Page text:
'Seventh Son' review: Lethargically crafted script makes it generic fare

IANS| Last Updated: Jan 30, 2015, 08:20 AM IST
'Seventh Son' review: Lethargically crafted script makes it generic fare
Pic courtesy: @SeventhSon

The ‘Seventh son of the seventh son’ sounds mystically powerful and alluring. But alas! This remains just a distant fantasy in Director Sergei Bodrov's ‘Seventh Son’.

With too many tropes criss-crossing, the film is a confused, convoluted and unclear tale of betrayal, revenge, training of an apprentice and star-crossed lovers. And it does not do justice to any given track. It is packed with supernatural powers displayed by shape-shifting witches, half-witches, monsters and a "spook."

The film begins with a prologue which reveals a knight imprisoning a spitefully powerful witch in the core of the earth, but she later manages to free herself.

Years later, the knight now revealed as Master Gregory (Jeff Bridges) also known as ‘Spook’- fighter of supernatural evil, is summoned to ward off the malevolence that has possessed a child. Gregory rushes to the spot along with his apprentice Billy Bradley (Kit Harrington) only to realise that the evil is none other than Mother Malkin (Julianne Moore) the witch he had once imprisoned.

During this encounter, Billy gets killed. Gregory, knowing that Malkin derives her power from the once-a-century Blood Moon, whose return is a mere week away, has to juggle against time to find and train another apprentice.

He does find his protege, Thomas Ward (Ben Barnes) in a rural farmland. He is also known as ‘Tom - the seventh son of the seventh son.’ Tom has special powers. He can look into the future. He had been prepared for his journey with Master Gregory by the visions that have been haunting him of late but nothing prepares him to face the dark forces.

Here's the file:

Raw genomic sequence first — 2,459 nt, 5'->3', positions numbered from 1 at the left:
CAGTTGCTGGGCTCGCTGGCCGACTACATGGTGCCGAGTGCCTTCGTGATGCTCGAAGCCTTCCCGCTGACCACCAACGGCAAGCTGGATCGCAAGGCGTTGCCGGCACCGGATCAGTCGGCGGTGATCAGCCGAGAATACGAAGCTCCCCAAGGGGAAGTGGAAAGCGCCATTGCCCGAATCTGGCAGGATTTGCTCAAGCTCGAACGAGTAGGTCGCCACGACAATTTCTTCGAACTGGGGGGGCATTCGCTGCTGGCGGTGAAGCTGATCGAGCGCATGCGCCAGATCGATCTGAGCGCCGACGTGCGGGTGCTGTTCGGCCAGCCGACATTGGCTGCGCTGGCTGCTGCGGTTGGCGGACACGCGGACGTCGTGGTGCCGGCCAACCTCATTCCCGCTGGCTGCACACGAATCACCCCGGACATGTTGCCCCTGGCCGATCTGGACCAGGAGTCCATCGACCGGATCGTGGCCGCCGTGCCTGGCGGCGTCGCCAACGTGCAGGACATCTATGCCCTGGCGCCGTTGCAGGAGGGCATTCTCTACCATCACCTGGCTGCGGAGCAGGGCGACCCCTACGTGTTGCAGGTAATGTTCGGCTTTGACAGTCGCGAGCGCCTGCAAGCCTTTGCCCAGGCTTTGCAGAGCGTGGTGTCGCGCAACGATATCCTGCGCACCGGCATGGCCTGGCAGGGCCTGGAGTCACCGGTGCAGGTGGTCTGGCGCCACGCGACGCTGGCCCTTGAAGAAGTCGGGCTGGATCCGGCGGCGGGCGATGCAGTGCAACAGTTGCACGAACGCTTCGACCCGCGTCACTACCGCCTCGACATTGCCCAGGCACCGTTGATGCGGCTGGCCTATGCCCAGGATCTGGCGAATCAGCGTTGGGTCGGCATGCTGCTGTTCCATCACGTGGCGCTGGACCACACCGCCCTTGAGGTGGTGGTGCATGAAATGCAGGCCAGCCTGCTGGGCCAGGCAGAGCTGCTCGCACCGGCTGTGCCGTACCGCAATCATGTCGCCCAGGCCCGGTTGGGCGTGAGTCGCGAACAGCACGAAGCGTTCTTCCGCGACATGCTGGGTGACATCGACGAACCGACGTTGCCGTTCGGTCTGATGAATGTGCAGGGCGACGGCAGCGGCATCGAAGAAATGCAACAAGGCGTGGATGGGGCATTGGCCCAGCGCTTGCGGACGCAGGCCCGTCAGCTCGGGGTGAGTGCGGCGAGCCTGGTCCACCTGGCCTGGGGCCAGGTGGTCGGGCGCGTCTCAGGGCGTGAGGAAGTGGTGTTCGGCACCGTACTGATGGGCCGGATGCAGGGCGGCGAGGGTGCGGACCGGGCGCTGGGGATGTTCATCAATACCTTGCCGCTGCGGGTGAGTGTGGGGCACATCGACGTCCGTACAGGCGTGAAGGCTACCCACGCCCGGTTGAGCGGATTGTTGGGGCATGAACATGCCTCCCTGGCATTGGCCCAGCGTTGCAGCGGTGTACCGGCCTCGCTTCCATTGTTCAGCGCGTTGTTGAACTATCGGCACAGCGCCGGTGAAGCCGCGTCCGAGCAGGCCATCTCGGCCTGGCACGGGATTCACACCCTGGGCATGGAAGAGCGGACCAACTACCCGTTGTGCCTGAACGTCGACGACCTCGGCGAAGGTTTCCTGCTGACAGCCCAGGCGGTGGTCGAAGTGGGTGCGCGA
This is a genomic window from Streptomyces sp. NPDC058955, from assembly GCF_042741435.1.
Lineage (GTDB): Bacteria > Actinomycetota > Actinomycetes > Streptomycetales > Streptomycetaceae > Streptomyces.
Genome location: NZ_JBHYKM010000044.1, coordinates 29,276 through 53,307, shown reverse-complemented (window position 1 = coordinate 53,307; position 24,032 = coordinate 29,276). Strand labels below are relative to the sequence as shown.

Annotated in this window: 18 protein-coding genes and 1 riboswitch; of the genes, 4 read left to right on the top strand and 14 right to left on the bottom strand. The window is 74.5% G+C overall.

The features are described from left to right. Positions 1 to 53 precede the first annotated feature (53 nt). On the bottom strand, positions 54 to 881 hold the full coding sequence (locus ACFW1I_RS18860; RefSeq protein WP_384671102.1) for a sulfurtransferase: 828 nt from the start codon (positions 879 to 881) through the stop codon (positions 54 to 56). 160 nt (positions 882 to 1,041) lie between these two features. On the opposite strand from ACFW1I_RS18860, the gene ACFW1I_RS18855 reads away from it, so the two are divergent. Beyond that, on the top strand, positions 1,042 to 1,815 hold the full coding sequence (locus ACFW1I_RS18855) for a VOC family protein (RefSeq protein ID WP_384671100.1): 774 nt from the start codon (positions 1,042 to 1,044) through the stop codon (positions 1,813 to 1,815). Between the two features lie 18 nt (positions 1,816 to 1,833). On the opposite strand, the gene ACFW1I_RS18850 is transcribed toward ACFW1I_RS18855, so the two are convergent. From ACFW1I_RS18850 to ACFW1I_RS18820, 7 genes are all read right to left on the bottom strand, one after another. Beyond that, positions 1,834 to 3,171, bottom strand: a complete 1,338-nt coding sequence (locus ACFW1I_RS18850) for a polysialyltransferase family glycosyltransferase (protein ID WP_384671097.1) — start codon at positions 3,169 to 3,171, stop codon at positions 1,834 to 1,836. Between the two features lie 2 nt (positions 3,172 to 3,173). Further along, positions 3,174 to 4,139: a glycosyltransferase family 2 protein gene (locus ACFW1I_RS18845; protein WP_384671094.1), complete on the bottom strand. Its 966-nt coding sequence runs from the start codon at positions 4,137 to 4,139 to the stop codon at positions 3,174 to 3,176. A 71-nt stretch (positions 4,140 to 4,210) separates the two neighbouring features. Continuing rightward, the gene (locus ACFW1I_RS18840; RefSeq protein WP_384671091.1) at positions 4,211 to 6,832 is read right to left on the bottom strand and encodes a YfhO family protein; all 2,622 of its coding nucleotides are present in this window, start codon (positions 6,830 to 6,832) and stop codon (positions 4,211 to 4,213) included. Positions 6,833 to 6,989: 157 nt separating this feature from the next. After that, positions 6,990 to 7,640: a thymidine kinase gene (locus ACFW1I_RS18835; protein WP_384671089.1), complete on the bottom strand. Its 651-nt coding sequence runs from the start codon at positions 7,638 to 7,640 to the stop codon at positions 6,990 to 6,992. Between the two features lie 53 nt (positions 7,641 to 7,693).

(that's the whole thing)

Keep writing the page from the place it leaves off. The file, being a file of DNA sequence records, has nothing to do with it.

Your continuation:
So it is Gregory who gives Tom practical instructions on how to tackle ghosts, ghasts, witches, Boggarts and all manner of other things that serve ‘The Dark’.

Tom soon discovers that most of Gregory's apprentices have failed for various reasons, including being killed in the process of learning how to be a Spook. And it is during this process that he meets Alice (Alicia Vikander), a half witch and niece of Mother Malkin. She has been assigned to spy on the Spook. While romance brews between them, the onus to save the world squarely falls on Tom.

Visually the tone and texture of the frames are like medieval paintings, picture-postcard perfect. The enchanting locales, period costume and computer generated images add to the charm.

The visual and 3D effects by designer John Dykstra combined with the sound design by composer Marco Beltrami are good and effective.

On the performance front, Jeff Bridges and Julianne Moore look fatigued and jaded. The rest of the cast delivers. Kit Harrington as the first apprentice is wasted.

Ben Barnes is charming as the farmhand Tom. He is also cute and convincing in the romantic avatar. But he fails to impress as the superhero. That is perhaps owing to the fact that the director and the scriptwriters failed to invest in him.

While the director has put all his energies in creating a thematic goal with his technical and artistic approach, he has not paid attention to the lethargically crafted script delivered by screenwriters Charles Leavitt and Steven Knight. Though they have adapted the screenplay from a story by Matt Greenberg, based on the book ‘The Spook's Apprentice’ by Joseph Delaney, there are plot holes that make the narration a generic fantasy fare.